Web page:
To generate the screen shots shown on my technical pages, I took advantage of MAME (Multiple Arcade Machine Emulator). Mame can be a very powerful tool, as well as the MAME source code contains very valuable game information. Using the MAME screen snapshot capability (F12) I was able to capture perfect pictures of what the screen looked like in both normal conditions and in failure cases. (I still needed to convert the images to .jpg files and also had to create thumbnails).
For the fault cases, I made a common assumption that when a prom or eprom fails, that it reads back all ones (0xff). To insert the fault, I would, replace each ROM file used by the game with a "faulty" ROM file that contained all ones (0xff).
So, one by one, I would save a copy the original ROM file, then overwrite it with a "faulty" ROM file of the same size, but that contained (0xff). Then I would run the game and see what happened. Assuming the game would function, I would then take various snapshot images of that particular failure. I would also keep notes of what images (as MAME will number the images sequentially) matched with which chip failures. Then I would restore the original ROM file, and move on to the next. One by one I would eventually cover all the ROM for the particular game.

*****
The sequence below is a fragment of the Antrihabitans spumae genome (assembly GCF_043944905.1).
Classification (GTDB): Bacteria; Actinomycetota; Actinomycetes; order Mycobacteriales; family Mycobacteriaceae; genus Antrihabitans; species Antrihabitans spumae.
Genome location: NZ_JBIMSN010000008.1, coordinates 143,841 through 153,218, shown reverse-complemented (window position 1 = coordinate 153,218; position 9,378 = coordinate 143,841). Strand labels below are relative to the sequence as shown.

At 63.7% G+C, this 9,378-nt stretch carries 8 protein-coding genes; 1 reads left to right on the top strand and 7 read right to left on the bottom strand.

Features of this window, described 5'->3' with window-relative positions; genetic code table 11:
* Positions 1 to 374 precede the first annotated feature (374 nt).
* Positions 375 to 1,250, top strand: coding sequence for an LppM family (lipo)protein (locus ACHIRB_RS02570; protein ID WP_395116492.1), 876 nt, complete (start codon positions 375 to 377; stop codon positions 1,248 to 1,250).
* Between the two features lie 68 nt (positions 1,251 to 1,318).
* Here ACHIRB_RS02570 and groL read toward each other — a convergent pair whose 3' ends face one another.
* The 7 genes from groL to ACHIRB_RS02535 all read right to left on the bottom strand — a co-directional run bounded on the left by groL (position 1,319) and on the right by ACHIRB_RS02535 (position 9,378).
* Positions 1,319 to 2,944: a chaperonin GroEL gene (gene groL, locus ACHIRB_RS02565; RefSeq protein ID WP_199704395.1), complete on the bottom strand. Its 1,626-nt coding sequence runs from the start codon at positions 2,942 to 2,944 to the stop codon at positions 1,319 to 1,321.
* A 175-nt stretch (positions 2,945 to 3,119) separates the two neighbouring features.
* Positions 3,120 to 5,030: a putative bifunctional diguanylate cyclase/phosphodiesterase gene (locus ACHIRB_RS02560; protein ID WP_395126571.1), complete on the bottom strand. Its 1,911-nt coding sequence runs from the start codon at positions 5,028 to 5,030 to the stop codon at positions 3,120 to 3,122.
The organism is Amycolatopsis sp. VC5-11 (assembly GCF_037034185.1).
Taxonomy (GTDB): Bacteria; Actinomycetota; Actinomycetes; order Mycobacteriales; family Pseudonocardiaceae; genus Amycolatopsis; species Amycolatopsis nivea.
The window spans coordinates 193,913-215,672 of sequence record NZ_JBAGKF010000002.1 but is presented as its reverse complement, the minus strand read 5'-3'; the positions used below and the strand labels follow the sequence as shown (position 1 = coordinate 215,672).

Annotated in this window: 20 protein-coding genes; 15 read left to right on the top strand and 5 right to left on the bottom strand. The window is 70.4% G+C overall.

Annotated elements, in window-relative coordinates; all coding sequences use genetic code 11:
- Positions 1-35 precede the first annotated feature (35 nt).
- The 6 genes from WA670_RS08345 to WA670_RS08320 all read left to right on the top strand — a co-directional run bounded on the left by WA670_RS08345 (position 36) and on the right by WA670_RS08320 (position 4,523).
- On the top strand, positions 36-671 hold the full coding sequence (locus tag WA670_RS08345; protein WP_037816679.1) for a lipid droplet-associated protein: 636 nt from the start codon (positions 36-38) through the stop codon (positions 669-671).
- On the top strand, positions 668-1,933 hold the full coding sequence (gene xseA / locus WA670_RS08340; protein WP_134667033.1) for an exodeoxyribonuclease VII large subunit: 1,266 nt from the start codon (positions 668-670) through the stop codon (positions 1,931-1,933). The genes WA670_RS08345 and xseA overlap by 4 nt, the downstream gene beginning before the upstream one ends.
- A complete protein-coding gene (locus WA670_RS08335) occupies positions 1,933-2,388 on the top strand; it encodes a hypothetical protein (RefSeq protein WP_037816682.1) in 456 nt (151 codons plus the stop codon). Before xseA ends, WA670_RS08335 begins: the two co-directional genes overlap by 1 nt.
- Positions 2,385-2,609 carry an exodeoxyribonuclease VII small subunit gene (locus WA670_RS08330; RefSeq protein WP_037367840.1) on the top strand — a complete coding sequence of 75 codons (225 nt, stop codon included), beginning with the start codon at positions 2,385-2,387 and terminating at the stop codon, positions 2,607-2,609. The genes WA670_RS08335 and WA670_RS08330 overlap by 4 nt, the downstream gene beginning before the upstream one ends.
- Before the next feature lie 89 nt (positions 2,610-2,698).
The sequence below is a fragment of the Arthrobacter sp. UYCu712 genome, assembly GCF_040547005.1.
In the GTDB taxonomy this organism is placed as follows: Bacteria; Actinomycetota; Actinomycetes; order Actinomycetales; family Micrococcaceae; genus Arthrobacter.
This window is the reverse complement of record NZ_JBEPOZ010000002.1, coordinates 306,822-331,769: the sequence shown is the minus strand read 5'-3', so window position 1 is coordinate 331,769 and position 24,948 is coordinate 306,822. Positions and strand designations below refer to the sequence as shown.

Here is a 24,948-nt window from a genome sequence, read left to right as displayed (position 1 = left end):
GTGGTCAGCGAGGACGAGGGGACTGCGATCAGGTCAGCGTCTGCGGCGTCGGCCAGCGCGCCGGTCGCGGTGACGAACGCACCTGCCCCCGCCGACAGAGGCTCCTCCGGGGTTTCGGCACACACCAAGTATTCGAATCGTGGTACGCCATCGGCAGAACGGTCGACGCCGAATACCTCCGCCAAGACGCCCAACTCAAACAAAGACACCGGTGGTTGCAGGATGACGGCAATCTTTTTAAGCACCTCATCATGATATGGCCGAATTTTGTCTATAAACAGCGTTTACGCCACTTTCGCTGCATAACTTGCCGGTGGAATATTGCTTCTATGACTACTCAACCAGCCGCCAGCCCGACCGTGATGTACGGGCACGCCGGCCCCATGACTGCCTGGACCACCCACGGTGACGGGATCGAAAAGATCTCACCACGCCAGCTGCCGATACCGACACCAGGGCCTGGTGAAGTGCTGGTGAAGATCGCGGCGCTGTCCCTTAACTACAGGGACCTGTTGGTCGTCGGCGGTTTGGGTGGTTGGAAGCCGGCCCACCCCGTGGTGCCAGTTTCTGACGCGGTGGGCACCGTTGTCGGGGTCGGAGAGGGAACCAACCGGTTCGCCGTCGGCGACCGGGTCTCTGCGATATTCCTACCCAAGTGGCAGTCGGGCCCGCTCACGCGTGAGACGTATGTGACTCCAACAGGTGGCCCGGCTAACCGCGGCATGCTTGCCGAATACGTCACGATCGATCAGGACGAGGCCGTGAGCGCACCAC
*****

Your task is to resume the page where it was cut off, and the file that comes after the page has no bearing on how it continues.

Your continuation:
For some games when the main CPU roms are replaced with blanks, the game will not even execute at all. Those failures are not as interesting from a video perspective. However, some games, like the Donkey Kongs, have lots of character and sprite eproms.